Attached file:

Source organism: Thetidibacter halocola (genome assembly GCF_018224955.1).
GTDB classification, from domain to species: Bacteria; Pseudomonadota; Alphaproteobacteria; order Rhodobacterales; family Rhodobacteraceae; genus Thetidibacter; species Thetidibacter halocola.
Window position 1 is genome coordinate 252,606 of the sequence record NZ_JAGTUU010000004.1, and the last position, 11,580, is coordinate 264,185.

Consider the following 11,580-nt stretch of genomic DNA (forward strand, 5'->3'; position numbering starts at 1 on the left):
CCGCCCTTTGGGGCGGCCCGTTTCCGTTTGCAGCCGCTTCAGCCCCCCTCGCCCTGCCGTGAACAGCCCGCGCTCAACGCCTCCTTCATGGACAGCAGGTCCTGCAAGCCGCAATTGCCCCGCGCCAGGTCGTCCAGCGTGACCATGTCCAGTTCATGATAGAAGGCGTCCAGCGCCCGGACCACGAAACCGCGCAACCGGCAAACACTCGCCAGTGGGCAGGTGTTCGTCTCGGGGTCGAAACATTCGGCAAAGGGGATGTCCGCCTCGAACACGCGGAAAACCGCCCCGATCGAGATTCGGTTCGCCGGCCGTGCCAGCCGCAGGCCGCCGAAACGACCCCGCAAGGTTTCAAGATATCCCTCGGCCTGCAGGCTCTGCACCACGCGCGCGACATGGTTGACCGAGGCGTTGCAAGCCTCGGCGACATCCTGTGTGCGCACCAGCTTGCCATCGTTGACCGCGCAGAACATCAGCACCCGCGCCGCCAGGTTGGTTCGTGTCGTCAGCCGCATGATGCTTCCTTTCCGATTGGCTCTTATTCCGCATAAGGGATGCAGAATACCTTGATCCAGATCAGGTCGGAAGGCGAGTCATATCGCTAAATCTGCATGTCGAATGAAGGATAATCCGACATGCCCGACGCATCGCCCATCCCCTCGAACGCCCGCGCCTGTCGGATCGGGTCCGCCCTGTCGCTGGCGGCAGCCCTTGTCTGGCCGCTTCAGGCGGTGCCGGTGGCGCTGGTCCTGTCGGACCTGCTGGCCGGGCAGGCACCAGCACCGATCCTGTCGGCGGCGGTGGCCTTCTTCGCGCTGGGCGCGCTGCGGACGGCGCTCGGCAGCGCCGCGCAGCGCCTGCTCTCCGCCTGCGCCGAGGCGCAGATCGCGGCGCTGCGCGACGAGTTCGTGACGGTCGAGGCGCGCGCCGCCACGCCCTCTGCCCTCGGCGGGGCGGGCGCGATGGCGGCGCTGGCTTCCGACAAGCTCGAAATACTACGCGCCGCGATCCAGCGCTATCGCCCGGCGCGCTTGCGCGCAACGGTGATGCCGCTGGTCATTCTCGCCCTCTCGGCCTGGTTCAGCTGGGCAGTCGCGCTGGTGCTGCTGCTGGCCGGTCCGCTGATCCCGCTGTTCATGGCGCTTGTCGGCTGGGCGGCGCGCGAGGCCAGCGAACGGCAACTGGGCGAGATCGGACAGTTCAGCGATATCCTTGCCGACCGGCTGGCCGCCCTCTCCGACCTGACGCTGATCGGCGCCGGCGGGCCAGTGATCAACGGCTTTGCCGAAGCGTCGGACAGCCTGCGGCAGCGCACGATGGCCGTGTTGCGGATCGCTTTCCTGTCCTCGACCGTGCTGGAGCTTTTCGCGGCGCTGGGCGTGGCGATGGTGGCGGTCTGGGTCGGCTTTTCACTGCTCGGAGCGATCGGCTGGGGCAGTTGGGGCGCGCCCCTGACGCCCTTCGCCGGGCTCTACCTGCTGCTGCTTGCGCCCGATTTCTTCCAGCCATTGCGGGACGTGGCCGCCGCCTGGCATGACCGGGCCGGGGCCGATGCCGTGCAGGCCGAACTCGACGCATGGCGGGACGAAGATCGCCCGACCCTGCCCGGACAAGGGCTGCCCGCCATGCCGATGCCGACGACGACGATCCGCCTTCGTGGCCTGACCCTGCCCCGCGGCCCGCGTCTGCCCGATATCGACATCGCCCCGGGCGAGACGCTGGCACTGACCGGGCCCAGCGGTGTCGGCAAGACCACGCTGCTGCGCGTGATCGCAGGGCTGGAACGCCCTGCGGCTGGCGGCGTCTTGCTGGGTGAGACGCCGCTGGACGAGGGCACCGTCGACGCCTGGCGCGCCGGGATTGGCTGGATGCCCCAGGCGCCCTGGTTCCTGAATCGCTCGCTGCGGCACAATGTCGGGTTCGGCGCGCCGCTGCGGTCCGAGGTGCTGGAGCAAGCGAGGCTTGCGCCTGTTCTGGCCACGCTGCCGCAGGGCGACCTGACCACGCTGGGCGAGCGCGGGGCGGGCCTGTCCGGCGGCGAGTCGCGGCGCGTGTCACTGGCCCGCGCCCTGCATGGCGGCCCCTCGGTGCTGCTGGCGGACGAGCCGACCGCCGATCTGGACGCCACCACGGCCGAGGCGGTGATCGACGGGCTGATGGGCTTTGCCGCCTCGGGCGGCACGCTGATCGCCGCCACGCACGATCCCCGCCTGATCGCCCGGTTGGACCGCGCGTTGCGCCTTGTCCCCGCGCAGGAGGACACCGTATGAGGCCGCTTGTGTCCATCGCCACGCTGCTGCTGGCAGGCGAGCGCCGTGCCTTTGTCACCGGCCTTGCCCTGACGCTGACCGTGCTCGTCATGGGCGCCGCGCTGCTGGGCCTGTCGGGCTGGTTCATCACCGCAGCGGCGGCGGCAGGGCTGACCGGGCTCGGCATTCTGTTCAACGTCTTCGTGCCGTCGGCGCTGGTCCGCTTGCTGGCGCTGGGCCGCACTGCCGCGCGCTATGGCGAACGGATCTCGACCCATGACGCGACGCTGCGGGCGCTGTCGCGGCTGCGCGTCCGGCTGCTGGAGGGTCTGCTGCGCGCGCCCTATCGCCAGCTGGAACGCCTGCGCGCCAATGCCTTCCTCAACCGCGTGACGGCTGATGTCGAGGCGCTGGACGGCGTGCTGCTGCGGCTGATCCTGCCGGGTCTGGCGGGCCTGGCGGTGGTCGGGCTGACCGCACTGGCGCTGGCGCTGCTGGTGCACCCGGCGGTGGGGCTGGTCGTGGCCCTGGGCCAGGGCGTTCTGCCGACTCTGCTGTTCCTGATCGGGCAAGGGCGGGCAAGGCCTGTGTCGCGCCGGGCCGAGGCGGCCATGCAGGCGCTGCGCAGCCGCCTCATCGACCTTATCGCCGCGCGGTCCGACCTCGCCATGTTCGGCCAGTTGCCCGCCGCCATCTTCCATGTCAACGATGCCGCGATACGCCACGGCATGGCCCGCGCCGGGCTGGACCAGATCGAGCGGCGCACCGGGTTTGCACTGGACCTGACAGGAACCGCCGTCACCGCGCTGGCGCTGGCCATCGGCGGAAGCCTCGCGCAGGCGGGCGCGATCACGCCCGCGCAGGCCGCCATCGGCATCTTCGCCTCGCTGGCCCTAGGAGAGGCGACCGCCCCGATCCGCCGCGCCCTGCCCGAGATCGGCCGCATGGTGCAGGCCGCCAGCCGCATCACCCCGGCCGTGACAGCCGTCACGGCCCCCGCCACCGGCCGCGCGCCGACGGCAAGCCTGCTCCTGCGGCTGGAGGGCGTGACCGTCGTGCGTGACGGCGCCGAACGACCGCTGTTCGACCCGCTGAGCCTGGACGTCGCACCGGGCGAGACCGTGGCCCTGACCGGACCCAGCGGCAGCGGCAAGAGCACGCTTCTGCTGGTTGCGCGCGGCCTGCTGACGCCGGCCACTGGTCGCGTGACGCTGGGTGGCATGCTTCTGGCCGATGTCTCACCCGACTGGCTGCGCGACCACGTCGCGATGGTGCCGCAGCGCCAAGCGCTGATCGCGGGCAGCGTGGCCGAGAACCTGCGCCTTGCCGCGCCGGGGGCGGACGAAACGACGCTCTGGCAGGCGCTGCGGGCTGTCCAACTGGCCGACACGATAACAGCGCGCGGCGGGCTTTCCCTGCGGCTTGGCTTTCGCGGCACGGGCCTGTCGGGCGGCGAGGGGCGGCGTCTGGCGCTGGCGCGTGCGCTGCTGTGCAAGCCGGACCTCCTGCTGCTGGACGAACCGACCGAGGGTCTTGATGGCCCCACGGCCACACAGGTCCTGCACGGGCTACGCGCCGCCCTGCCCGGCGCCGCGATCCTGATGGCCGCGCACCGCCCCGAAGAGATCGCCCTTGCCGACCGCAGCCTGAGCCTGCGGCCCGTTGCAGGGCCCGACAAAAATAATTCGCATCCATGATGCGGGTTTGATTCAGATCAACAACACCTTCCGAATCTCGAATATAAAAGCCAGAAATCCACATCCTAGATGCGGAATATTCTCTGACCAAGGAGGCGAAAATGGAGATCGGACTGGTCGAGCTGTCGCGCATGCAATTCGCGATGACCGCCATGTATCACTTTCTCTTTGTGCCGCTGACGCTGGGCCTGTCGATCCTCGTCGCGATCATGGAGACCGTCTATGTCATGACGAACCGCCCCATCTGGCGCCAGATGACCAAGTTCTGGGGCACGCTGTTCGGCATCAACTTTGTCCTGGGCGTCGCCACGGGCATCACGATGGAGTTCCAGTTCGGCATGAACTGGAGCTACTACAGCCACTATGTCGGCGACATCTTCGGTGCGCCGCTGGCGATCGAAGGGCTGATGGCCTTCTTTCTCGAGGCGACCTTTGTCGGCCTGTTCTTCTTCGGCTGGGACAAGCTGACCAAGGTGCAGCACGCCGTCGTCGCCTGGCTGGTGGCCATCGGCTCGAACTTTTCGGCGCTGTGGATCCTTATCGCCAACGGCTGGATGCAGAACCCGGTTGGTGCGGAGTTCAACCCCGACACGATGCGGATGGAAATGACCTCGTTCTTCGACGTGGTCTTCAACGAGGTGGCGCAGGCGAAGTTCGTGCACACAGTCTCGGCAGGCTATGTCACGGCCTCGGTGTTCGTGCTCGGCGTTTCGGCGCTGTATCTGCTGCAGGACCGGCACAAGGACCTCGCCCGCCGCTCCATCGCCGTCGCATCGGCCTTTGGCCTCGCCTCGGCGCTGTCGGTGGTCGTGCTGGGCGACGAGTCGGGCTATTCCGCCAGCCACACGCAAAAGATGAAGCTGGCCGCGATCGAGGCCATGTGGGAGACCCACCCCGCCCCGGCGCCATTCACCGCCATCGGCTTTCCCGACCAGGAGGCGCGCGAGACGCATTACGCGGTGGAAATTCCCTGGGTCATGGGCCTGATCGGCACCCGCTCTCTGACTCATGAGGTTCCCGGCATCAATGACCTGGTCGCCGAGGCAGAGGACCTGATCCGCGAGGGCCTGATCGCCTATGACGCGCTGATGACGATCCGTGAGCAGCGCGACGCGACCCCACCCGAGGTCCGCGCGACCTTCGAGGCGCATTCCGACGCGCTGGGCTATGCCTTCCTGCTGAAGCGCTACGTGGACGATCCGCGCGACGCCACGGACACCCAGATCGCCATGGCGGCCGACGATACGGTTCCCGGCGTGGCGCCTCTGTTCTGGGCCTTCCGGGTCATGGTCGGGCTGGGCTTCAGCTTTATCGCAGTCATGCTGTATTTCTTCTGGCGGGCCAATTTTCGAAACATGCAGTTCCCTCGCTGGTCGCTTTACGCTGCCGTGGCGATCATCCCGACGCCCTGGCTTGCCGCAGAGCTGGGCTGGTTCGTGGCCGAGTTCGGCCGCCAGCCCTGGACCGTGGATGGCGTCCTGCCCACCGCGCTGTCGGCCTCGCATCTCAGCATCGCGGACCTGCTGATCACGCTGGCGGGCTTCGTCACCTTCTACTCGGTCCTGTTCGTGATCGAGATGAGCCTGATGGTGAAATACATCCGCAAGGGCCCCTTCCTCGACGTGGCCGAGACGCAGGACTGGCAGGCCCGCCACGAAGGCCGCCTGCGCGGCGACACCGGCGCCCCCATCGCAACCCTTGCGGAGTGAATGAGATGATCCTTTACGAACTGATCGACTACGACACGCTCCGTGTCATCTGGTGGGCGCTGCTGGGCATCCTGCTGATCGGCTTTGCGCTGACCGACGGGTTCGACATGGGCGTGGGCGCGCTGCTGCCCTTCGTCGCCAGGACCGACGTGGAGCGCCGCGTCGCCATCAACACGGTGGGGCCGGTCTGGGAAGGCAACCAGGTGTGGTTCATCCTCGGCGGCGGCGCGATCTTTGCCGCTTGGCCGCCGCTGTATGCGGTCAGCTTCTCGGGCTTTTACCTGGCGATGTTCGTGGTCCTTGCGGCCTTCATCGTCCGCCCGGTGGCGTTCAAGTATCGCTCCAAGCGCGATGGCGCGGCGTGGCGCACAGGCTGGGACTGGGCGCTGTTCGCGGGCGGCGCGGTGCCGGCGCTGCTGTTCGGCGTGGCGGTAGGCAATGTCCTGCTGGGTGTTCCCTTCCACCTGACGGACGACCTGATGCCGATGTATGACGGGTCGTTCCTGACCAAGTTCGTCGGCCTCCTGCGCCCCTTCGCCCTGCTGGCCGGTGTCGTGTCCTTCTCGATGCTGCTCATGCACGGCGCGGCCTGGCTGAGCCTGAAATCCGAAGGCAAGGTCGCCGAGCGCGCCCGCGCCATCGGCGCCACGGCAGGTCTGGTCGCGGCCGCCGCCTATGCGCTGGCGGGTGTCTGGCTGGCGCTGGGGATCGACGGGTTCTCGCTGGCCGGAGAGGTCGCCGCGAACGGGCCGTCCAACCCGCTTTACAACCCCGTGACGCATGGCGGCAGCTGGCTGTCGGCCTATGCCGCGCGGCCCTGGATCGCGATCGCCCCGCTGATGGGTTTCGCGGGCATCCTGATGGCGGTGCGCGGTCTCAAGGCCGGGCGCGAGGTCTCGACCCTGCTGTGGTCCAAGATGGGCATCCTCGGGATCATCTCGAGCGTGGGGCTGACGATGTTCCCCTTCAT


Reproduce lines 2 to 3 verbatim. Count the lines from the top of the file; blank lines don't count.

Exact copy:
GTDB classification, from domain to species: Bacteria; Pseudomonadota; Alphaproteobacteria; order Rhodobacterales; family Rhodobacteraceae; genus Thetidibacter; species Thetidibacter halocola.
Window position 1 is genome coordinate 252,606 of the sequence record NZ_JAGTUU010000004.1, and the last position, 11,580, is coordinate 264,185.